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Epidemiology, classification, clinical presentation, prognostic features, and diagnostic work-up of gastrointestinal stromal tumors (GIST)

Jeffrey Morgan, MD
Chandrajit P Raut, MD, MSc, FACS
Anette Duensing, MD
Vicki L Keedy, MD, MSCI
Section Editors
Kenneth K Tanabe, MD
Robert Maki, MD, PhD
Alberto S Pappo, MD
Deputy Editor
Diane MF Savarese, MD


Stromal or mesenchymal neoplasms affecting the gastrointestinal tract typically present as subepithelial neoplasms, and they are divided broadly into two groups. The most common group consists of gastrointestinal stromal tumors (GISTs). These neoplasms are most often located in the stomach and proximal small intestine, but they can occur in any portion of the alimentary tract and occasionally in the omentum, mesentery, and peritoneum [1-5]. GISTs are identified mainly by expression of the KIT protein and frequently harbor activating mutations in the KIT or platelet-derived growth factor receptor alpha (PDGFRA) genes.

A far less common group of mesenchymal gastrointestinal tract neoplasms is comprised of a spectrum of tumors that are identical to those that might arise in the soft tissues throughout the rest of the body. These include lipomas, liposarcomas, leiomyomas, true leiomyosarcomas, desmoid tumors, schwannomas, and peripheral nerve sheath tumors [6].

The epidemiology, classification, molecular pathogenesis, and diagnostic workup of localized GISTs will be reviewed here. Treatment for GISTs is discussed elsewhere. (See "Tyrosine kinase inhibitor therapy for advanced gastrointestinal stromal tumors" and "Adjuvant and neoadjuvant imatinib for gastrointestinal stromal tumors" and "Local treatment for gastrointestinal stromal tumors, leiomyomas, and leiomyosarcomas of the gastrointestinal tract".)


Despite the fact that GISTs are the most common nonepithelial neoplasms involving the gastrointestinal tract, mesenchymal tumors only constitute approximately 1 percent of primary gastrointestinal cancers [2,3]. While the incidence was difficult to assess in earlier years because of the lack of diagnostic criteria, studies over the past decade or so place this in the range of 7 to 15 cases per million population per year [7-14]. As an example, a Surveillance, Epidemiology, and End Results (SEER) analysis of histologically confirmed GISTs after the implementation of a GIST-specific histology code identified 6142 cases diagnosed between 2001 and 2011, with an incidence of 0.68 per 100,000. [10]. Moreover, a prospective study of the population in the French Rhone Alps region conducted in 2005 to 2007 reported a crude incidence of GIST of 11.2 per million per year [15].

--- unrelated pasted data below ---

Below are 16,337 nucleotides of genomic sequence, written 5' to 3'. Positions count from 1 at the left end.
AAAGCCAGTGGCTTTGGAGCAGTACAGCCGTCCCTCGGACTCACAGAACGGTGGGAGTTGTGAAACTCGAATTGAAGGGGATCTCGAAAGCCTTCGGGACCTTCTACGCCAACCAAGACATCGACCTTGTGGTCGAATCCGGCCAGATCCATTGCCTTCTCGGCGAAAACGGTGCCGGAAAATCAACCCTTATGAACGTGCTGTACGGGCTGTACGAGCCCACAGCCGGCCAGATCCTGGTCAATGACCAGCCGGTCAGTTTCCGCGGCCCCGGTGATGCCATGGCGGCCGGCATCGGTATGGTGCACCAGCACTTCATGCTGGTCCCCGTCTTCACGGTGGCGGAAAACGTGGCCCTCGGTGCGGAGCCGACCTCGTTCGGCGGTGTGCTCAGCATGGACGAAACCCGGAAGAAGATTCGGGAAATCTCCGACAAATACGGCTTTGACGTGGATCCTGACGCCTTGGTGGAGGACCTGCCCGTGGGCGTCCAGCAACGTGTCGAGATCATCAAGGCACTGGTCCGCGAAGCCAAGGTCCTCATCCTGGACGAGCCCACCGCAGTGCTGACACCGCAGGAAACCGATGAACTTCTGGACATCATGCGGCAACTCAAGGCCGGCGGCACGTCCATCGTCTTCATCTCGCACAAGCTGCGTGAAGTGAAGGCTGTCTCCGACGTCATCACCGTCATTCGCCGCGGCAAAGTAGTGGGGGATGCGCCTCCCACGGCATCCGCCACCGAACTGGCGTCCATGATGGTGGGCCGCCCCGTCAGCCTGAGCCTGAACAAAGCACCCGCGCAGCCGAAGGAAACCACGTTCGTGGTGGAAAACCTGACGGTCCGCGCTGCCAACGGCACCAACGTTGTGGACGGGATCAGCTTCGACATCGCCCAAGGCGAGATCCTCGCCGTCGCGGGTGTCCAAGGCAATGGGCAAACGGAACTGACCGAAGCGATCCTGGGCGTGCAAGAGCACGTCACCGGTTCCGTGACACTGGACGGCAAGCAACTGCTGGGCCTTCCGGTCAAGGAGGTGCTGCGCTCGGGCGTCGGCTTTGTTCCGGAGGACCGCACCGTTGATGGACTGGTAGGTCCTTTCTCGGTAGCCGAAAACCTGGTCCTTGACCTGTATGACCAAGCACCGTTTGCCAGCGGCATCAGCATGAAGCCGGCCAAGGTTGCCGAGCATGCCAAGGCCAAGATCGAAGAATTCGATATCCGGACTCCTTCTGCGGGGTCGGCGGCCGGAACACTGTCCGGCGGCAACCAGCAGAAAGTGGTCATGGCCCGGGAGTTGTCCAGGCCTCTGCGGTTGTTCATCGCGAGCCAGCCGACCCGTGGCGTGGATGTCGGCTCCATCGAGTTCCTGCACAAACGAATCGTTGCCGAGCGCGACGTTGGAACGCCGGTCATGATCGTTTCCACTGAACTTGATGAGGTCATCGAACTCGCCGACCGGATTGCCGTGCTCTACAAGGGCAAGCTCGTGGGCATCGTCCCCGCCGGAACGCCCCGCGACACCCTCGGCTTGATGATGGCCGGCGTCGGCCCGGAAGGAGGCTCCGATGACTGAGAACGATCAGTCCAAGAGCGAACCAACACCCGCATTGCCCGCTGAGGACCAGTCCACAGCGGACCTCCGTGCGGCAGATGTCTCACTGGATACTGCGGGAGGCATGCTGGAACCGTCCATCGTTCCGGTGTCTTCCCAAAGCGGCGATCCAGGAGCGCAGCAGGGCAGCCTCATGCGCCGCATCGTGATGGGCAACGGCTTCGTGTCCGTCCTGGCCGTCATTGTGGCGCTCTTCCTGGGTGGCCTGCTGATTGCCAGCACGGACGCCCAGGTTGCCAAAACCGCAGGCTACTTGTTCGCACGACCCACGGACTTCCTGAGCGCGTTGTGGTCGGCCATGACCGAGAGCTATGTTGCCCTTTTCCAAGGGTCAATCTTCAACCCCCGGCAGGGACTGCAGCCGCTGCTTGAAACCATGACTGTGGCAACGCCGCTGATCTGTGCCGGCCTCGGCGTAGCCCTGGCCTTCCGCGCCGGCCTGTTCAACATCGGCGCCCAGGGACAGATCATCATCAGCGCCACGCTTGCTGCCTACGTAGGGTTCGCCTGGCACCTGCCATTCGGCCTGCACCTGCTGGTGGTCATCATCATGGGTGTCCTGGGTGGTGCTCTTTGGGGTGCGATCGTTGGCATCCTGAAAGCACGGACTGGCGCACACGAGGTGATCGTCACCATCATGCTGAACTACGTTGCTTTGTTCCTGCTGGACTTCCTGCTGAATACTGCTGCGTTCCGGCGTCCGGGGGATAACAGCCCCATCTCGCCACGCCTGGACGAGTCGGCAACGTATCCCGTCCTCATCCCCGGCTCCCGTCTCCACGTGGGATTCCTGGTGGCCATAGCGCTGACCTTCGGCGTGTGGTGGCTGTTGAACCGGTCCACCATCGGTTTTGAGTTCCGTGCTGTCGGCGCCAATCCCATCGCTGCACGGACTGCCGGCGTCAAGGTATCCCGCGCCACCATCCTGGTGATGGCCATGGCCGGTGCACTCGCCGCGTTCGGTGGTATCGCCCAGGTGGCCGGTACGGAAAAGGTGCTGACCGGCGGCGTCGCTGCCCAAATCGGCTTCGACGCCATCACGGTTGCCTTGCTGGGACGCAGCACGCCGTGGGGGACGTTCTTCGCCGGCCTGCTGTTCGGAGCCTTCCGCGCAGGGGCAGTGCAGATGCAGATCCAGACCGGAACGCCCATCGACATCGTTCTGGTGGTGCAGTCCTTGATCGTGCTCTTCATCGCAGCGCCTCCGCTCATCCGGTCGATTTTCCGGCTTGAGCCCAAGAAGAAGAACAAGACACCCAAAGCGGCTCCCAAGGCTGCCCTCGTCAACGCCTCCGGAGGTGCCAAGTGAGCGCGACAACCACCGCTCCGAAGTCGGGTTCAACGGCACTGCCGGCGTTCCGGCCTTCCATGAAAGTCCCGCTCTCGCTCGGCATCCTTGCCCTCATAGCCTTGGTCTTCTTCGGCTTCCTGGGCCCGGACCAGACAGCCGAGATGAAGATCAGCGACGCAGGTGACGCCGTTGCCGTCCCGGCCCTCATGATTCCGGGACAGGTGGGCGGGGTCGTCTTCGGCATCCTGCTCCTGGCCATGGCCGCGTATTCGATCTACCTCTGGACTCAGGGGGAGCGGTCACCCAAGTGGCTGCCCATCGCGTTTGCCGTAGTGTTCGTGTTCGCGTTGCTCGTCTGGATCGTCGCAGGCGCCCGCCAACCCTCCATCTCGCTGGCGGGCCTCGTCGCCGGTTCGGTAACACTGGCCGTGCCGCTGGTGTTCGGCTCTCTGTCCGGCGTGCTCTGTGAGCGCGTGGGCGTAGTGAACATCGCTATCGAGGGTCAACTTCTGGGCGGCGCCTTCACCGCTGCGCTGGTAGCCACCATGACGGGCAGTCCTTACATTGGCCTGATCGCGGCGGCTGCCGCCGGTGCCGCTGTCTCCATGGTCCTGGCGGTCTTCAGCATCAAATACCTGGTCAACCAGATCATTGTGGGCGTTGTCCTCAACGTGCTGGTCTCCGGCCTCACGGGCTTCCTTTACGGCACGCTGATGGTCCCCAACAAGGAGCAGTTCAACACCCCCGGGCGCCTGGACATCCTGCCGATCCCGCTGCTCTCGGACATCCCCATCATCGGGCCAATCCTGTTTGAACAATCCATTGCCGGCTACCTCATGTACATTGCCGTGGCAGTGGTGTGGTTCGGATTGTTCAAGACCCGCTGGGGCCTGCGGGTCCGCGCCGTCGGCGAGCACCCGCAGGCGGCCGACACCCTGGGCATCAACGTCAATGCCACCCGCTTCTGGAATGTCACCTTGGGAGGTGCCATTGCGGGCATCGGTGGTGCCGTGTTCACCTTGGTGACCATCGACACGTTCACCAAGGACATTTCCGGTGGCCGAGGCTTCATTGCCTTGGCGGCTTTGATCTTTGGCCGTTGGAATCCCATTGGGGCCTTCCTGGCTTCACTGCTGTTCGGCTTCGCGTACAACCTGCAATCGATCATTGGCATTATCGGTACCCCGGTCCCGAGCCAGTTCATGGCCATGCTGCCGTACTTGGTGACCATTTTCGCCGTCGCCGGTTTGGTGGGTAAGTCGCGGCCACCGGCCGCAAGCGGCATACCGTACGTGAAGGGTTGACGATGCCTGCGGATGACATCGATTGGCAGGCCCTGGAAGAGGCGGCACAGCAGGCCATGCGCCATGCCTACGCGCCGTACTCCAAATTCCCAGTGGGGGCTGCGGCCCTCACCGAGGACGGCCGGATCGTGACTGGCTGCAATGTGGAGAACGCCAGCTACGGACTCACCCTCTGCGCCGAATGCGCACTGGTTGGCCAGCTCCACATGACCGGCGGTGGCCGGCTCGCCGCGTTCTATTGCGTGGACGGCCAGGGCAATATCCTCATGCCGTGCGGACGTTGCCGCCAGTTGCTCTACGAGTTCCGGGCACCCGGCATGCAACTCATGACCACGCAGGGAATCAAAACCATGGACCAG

It is important to note, however, that autopsy data suggest that the frequency of incidentally detected subcentimeter gastric GIST lesions may be much higher than previously estimated. Two studies examining consecutive autopsy specimens found small GISTs (sized <1 mm to 1 cm) in 22.5 to 35 percent of the cases, respectively [16,17]. All lesions shared typical GIST immunohistochemical (positive for KIT and CD34 expression) and molecular features (KIT or platelet-derived growth factor receptor alpha [PDGFRA] mutation in up to 50 percent of the cases for which sufficient DNA was available), and almost all lesions were located in the upper stomach. Some have suggested that given the relatively low annual incidence of clinically diagnosed GISTs, only a few microscopic tumors may grow to a clinically relevant size with malignant potential [15]. Further studies are needed to confirm these observations and to clarify the genetic events responsible for the transformation of microscopic GIST lesions into clinically relevant GISTs.

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Literature review current through: Nov 2017. | This topic last updated: Nov 06, 2017.
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